IUPAC rules are used to give each organic molecule a unique name. Rules involve determining the name of the parent structure and then adding a modifying suffix to the name based on functional groups. Then substituents' names and locations are added as prefixes with a number, or locant, that indicates their location on the parent structure.
An alkane is a hydrocarbon containing only C−C single bonds and hydrogen with CnH2n+2 stoichiometry. An alkene is a hydrocarbon containing at least one carbon-carbon double bond (C=C) with CnH2n stoichiometry. An alkyne is a hydrocarbon that contains at least one carbon-carbon triple bond (C≡C) with CnH2n-2 stoichiometry. Alkanes are the foundation of the IUPAC (International Union of Pure and Applied Chemistry) system of organic nomenclature, the system used to name organic compounds.
IUPAC Names of Hydrocarbons
Number of Carbons
The names of the first ten hydrocarbons are indicated with a prefix followed by -ane, such as methane and ethane.
When naming compounds, start with the longest continuous chain of carbon atoms, and write the name of the parent compound. Next, name the substituents by their locant using hyphens to separate the words. A substituent is an atom or group of atoms (functional group) that replaces a C−H bond in an organic compound. The locant is the position or location of a substituent in an organic molecule. For example, a compound that consists of five carbons would have the base name of pentane (pent- is the prefix for five carbons). If that pentane had a one-carbon group (substituent) coming off of the second carbon (locant), the name of that compound would be 2-methylpentane.
When a functional group is added as a substituent, the suffix -yl is added to its name. For example, methane becomes methyl when added as a substituent. When determining the locant of a substituent, the lowest numeric location on the parent chain is chosen. For example, 2-methylpentane is the correct name, not 4-methylpentane.
Naming Alkanes Using IUPAC
If the same substituent appears more than once in a compound, use the prefixes di-, tri-, tetra-, etc.
Di-, tri-, tetra-, and other prefixes indicating multiple substituents are not considered in alphabetization. Likewise, sec- and tert-, such as in sec-butyl, are not considered in alphabetization.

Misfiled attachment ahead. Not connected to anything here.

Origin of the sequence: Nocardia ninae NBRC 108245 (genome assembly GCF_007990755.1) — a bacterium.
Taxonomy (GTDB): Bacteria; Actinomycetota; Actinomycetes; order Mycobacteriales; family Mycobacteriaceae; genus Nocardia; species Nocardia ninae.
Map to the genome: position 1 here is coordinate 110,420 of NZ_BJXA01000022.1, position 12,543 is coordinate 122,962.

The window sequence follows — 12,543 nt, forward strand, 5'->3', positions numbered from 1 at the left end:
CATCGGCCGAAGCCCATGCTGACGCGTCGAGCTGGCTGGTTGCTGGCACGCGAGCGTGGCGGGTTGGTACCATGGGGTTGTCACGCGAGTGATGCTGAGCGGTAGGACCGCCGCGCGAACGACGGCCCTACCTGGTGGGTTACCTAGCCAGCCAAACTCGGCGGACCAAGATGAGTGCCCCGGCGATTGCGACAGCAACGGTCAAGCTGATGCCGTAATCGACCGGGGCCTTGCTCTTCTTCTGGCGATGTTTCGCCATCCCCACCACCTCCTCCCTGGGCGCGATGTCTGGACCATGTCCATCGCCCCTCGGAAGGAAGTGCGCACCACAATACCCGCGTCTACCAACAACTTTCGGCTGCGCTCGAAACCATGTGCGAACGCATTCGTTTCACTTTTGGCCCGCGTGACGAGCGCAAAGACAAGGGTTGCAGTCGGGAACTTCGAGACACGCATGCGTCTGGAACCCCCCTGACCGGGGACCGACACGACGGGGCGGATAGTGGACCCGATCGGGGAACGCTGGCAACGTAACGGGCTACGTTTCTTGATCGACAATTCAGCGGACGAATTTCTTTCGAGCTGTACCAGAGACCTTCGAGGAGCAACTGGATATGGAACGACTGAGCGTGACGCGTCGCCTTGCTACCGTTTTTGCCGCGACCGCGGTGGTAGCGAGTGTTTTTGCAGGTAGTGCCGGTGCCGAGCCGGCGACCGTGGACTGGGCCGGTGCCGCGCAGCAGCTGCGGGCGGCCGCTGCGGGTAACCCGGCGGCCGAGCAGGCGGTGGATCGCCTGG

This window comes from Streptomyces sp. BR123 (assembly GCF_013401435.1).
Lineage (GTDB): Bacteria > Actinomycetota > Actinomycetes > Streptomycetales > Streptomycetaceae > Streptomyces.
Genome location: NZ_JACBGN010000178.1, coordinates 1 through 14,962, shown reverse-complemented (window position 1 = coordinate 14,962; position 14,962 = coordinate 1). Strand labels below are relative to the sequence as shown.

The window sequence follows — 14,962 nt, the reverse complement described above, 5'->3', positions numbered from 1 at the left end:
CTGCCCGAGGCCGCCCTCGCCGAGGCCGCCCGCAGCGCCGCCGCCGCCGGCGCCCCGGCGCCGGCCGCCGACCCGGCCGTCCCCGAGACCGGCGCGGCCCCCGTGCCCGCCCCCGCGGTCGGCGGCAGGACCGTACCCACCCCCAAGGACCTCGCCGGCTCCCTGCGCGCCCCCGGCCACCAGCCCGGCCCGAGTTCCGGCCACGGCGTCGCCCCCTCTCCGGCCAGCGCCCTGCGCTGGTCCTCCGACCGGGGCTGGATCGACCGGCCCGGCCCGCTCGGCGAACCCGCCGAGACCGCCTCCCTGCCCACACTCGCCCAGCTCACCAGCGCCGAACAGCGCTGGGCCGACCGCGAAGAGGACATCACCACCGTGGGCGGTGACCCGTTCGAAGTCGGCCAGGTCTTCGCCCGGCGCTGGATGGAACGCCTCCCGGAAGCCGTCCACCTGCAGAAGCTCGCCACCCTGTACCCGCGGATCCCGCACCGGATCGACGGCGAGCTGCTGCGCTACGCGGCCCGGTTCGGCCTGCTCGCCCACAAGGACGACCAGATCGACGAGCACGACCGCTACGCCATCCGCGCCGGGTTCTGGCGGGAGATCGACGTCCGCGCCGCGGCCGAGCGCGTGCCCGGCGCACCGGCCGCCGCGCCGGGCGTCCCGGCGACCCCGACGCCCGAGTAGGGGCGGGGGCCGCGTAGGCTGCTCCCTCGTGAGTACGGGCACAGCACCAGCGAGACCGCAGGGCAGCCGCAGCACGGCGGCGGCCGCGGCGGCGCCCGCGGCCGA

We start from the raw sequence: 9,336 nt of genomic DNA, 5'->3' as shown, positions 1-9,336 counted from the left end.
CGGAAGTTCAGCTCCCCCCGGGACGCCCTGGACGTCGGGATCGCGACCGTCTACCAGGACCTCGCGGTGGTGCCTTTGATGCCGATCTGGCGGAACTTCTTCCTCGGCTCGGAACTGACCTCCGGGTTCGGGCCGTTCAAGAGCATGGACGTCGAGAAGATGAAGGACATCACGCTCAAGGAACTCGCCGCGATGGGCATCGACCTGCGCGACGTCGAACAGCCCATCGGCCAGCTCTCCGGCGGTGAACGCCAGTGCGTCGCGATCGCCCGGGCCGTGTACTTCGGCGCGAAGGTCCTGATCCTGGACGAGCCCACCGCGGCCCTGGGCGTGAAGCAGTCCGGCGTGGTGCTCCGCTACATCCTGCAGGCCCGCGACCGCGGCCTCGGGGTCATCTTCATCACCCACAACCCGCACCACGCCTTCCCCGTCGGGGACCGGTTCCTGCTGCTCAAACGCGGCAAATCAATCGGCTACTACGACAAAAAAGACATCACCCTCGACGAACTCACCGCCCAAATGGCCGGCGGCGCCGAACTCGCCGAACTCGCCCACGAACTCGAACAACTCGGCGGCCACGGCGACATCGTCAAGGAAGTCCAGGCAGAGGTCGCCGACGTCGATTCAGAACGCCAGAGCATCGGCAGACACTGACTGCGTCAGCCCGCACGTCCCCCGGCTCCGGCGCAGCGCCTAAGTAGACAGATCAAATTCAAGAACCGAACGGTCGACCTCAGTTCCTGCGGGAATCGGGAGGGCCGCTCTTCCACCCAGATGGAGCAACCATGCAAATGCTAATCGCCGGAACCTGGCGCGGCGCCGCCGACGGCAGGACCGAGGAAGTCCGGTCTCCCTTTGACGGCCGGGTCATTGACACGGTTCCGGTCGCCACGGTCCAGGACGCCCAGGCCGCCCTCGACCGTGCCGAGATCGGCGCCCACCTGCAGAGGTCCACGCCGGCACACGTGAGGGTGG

Alkane with Two Substituents
A compound that is cyclic (or a ring or a cycloalkane) describes a molecule containing a ring of at least three carbons.
Examples of Cycloalkanes
Monosubstituted cycloalkanes are cyclic rings with only one substituent and will always have the substituent on the first carbon. In monosubstituted cycloalkanes, it is not necessary to include a locant, as it is understood that the substituent has to be on carbon 1. If there is more than one substituent, the carbons are numbered in order to give the lowest set of numbers. For example, 1,2,4-trimethylcyclohexane is a correct name, while 1,4,6-trimethylcyclohexane would be incorrect. Both represent the same compound, but the correct name always has the smaller combination of numbers (1,2,4 versus 1,4,6). If a double bond or alcohol (OH) is present, those groups have priority and will have the lowest number. For example, 3,4-dimethylcyclohexene is correct, while 1,2-dimethy-3-cyclohexene is incorrect.
Numbering Carbons in Cycloalkanes with Substituents
A bicyclic compound is a molecule containing two rings. Bicyclic compounds are named with the basic formula bicyclo[X.Y.Z]alkane, where X, Y, and Z are the carbons in the bridges. In a bicyclic compound, the carbon where three bonds from the two cyclic rings meet are considered the bridgehead carbons. There are always two and only two bridgehead carbons. One of the two bridgehead carbons must always be the number 1 carbon, and the numbering proceeds through the longest bridge. In order to correctly name a bicyclic compound, use the following steps:
1. Identify the two bridgehead carbons.
2. Number from one bridgehead carbon around to the other bridgehead carbon.
3. Identify the different pathways between the bridgehead carbons.
4. Tally up the number of carbons along the paths.
5. Arrange the path lengths in descending numerical order inside the brackets [X.Y.Z], where X is the longest path and Z is the shortest path.
6. Add up the total number of carbons in the bicyclic structure (not counting substituents) to get the alkane name.
7. Place the alkane name after the brackets.
8. Add bicyclo before the brackets to get the final name, bicyclo[X.Y.Z]alkane.